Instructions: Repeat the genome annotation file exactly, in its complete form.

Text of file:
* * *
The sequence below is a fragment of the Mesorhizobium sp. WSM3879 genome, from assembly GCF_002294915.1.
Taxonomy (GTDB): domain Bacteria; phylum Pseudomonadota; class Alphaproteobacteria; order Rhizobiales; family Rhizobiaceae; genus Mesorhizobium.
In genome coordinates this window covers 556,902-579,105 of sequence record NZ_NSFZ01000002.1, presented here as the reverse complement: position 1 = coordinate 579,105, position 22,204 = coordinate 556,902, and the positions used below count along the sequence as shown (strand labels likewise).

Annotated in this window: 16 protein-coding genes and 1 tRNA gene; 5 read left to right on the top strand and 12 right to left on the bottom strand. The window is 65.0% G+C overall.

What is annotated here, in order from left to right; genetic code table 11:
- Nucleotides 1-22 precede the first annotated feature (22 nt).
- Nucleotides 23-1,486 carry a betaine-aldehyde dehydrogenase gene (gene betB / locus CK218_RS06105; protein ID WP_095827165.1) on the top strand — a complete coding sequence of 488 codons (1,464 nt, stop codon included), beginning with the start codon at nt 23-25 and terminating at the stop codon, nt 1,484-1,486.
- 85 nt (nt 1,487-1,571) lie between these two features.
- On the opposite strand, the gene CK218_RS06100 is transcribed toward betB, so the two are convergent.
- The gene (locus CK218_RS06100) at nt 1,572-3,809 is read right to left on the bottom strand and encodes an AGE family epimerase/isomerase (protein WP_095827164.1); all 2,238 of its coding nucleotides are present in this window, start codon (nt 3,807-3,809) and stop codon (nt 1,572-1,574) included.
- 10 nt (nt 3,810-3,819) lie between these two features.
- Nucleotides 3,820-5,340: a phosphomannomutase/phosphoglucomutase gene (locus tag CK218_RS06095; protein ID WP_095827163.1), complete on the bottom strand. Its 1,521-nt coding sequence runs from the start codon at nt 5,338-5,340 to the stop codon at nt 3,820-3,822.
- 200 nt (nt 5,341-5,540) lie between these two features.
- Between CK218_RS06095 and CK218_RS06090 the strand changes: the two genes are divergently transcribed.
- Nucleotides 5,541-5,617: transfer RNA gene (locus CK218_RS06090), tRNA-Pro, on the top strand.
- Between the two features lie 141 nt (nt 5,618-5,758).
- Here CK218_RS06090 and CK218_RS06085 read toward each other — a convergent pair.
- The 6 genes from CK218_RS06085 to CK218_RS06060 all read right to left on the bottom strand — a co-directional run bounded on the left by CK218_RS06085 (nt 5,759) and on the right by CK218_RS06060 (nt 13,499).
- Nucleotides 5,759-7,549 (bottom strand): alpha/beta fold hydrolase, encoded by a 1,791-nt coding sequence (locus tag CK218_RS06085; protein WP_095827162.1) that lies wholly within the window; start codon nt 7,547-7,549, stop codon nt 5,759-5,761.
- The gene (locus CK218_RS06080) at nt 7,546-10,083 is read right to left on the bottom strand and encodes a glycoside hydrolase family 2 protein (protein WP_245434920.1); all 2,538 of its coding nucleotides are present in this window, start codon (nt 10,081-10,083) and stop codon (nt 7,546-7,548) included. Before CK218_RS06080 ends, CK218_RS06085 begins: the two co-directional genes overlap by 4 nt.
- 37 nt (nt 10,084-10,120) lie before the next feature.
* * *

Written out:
The sequence below is a fragment of the Mesorhizobium sp. WSM3879 genome, from assembly GCF_002294915.1.
Taxonomy (GTDB): domain Bacteria; phylum Pseudomonadota; class Alphaproteobacteria; order Rhizobiales; family Rhizobiaceae; genus Mesorhizobium.
In genome coordinates this window covers 556,902-579,105 of sequence record NZ_NSFZ01000002.1, presented here as the reverse complement: position 1 = coordinate 579,105, position 22,204 = coordinate 556,902, and the positions used below count along the sequence as shown (strand labels likewise).

Annotated in this window: 16 protein-coding genes and 1 tRNA gene; 5 read left to right on the top strand and 12 right to left on the bottom strand. The window is 65.0% G+C overall.

What is annotated here, in order from left to right; genetic code table 11:
- Nucleotides 1-22 precede the first annotated feature (22 nt).
- Nucleotides 23-1,486 carry a betaine-aldehyde dehydrogenase gene (gene betB / locus CK218_RS06105; protein ID WP_095827165.1) on the top strand — a complete coding sequence of 488 codons (1,464 nt, stop codon included), beginning with the start codon at nt 23-25 and terminating at the stop codon, nt 1,484-1,486.
- 85 nt (nt 1,487-1,571) lie between these two features.
- On the opposite strand, the gene CK218_RS06100 is transcribed toward betB, so the two are convergent.
- The gene (locus CK218_RS06100) at nt 1,572-3,809 is read right to left on the bottom strand and encodes an AGE family epimerase/isomerase (protein WP_095827164.1); all 2,238 of its coding nucleotides are present in this window, start codon (nt 3,807-3,809) and stop codon (nt 1,572-1,574) included.
- 10 nt (nt 3,810-3,819) lie between these two features.
- Nucleotides 3,820-5,340: a phosphomannomutase/phosphoglucomutase gene (locus tag CK218_RS06095; protein ID WP_095827163.1), complete on the bottom strand. Its 1,521-nt coding sequence runs from the start codon at nt 5,338-5,340 to the stop codon at nt 3,820-3,822.
- 200 nt (nt 5,341-5,540) lie between these two features.
- Between CK218_RS06095 and CK218_RS06090 the strand changes: the two genes are divergently transcribed.
- Nucleotides 5,541-5,617: transfer RNA gene (locus CK218_RS06090), tRNA-Pro, on the top strand.
- Between the two features lie 141 nt (nt 5,618-5,758).
- Here CK218_RS06090 and CK218_RS06085 read toward each other — a convergent pair.
- The 6 genes from CK218_RS06085 to CK218_RS06060 all read right to left on the bottom strand — a co-directional run bounded on the left by CK218_RS06085 (nt 5,759) and on the right by CK218_RS06060 (nt 13,499).
- Nucleotides 5,759-7,549 (bottom strand): alpha/beta fold hydrolase, encoded by a 1,791-nt coding sequence (locus tag CK218_RS06085; protein WP_095827162.1) that lies wholly within the window; start codon nt 7,547-7,549, stop codon nt 5,759-5,761.
- The gene (locus CK218_RS06080) at nt 7,546-10,083 is read right to left on the bottom strand and encodes a glycoside hydrolase family 2 protein (protein WP_245434920.1); all 2,538 of its coding nucleotides are present in this window, start codon (nt 10,081-10,083) and stop codon (nt 7,546-7,548) included. Before CK218_RS06080 ends, CK218_RS06085 begins: the two co-directional genes overlap by 4 nt.
- 37 nt (nt 10,084-10,120) lie before the next feature.